There is no denying the major role writing has played in human culture. By definition, history itself is directly linked to writing: those places and times where humans lived prior to the invention of writing are defined as being “prehistoric”; and indeed, people who lived without a written culture are themselves considered “prehistoric”. When it comes to how we visualize civilization itself, much hinges upon the presence (or absence) of writing.
The kind of writing you are reading right now has a very specific origin, which is quite well documented. Generally, when people think about how phonetic writing — which shows the sounds of speech through symbols — evolved, they look to an origin in the Near East. Other forms of writing evolved elsewhere; but where those forms of writing started, and how they developed, has not been clearly discerned or well documented to date. As a result of the extensive documentation outlining its origin, one particular form of writing — phonetic writing, such as is written using an alphabet — is generally accepted as being representative for any and all forms of writing.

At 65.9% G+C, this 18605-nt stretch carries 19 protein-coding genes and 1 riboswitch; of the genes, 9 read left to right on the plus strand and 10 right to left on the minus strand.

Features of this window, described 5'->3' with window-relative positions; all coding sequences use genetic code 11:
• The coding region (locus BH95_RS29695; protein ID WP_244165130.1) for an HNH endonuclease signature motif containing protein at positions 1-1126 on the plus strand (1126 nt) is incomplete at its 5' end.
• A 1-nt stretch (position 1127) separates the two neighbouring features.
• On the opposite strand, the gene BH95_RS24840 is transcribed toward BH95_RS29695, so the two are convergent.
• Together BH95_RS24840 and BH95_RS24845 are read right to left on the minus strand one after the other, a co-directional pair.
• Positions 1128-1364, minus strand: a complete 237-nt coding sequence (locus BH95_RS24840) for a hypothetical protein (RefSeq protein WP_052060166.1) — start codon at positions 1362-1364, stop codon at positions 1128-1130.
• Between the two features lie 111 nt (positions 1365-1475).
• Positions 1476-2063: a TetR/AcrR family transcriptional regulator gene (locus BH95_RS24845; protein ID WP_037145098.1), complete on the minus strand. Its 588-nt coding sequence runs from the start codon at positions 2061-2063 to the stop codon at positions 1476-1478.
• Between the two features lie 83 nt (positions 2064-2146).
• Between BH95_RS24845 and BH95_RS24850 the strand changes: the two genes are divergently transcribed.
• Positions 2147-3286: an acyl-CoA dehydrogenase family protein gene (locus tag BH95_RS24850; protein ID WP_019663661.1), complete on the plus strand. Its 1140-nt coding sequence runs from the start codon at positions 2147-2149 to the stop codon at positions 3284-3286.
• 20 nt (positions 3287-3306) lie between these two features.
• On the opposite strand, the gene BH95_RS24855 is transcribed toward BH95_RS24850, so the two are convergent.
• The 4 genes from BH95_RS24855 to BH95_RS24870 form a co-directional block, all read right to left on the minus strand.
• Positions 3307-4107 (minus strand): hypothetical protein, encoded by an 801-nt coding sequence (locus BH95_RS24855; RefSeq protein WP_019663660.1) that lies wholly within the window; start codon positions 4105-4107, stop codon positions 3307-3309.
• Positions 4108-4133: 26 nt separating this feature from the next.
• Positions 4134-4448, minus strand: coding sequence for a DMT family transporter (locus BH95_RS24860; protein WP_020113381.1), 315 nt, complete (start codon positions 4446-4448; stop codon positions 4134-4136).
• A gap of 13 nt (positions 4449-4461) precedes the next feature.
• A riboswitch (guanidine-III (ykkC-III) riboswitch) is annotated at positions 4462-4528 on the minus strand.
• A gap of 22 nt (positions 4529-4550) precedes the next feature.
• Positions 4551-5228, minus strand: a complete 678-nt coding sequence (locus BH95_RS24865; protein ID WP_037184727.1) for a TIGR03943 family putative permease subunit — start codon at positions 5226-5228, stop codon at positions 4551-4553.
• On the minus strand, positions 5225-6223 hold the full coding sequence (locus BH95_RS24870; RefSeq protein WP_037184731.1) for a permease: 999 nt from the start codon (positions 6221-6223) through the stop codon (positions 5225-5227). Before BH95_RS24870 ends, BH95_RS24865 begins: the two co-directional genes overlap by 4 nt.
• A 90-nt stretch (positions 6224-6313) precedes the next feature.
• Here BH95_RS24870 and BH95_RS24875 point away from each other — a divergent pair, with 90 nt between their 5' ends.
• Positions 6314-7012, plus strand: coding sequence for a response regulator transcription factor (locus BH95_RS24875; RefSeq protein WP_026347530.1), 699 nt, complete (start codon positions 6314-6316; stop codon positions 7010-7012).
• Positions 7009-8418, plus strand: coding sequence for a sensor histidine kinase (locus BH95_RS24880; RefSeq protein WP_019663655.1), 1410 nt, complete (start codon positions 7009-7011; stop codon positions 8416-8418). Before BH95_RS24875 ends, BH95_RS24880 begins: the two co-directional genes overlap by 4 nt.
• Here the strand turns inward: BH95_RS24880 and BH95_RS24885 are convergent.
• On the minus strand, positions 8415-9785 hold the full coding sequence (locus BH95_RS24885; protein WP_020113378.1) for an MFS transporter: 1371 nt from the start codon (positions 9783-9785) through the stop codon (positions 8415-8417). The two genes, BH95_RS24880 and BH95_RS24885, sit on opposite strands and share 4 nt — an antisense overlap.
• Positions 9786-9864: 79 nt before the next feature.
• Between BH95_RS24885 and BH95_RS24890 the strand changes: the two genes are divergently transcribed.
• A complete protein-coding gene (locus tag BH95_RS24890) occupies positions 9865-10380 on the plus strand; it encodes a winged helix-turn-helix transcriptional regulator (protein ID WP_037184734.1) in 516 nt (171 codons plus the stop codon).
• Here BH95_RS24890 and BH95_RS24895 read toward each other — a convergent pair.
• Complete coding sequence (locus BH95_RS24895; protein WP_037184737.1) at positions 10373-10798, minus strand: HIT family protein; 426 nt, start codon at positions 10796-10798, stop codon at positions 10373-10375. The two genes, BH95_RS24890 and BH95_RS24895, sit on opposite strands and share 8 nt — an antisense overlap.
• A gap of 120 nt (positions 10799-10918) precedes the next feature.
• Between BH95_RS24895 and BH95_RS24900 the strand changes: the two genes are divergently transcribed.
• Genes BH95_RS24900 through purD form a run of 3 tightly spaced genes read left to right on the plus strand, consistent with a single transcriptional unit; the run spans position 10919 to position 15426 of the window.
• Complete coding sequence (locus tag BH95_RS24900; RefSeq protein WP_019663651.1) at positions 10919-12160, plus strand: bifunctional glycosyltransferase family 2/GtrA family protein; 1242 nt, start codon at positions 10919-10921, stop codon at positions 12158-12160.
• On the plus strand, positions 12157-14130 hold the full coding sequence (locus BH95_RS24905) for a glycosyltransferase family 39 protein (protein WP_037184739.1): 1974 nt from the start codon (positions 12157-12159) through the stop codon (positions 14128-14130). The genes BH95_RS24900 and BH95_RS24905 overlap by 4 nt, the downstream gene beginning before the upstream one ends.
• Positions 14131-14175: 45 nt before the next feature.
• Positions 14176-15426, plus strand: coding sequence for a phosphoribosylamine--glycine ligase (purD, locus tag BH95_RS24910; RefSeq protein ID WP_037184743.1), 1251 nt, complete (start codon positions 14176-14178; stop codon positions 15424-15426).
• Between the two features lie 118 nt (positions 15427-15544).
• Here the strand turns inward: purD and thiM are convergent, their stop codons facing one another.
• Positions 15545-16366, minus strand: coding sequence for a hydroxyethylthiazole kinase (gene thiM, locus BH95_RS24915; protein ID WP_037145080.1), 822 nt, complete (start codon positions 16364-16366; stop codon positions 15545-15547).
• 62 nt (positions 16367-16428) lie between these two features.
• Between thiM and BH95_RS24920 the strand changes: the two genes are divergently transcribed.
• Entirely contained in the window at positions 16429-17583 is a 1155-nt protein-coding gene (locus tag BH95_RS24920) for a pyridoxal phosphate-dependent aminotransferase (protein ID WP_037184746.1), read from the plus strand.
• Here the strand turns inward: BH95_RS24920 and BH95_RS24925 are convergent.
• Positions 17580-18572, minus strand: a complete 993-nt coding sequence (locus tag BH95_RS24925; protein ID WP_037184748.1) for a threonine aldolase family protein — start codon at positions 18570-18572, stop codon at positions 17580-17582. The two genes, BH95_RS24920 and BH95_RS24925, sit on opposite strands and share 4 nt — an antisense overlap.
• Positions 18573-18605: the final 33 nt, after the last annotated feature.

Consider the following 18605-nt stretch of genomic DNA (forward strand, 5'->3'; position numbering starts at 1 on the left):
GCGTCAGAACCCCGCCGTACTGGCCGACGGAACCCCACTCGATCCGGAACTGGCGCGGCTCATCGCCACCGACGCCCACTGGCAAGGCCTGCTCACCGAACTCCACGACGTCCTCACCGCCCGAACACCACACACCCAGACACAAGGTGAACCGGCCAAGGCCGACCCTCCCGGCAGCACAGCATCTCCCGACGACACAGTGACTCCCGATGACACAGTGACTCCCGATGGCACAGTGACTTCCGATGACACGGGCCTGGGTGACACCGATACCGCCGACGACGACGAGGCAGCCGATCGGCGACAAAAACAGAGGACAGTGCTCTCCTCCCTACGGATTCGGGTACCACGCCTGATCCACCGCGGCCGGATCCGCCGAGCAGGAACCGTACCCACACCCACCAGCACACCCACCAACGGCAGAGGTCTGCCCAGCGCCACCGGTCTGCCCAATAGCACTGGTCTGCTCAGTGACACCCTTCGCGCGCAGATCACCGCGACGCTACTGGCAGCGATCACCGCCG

This is in fact neither necessarily, nor actually, so; and, there are serious implications that follow from assuming it to be the case.
Nevertheless: even though the development of phonetic writing does not establish a model which all systems of writing must necessarily follow ‘to the letter’; the documentation that has been established, in outlining how such a system of writing evolved, can provide indications of various developmental stages that might also be important in the evolution of other writing systems.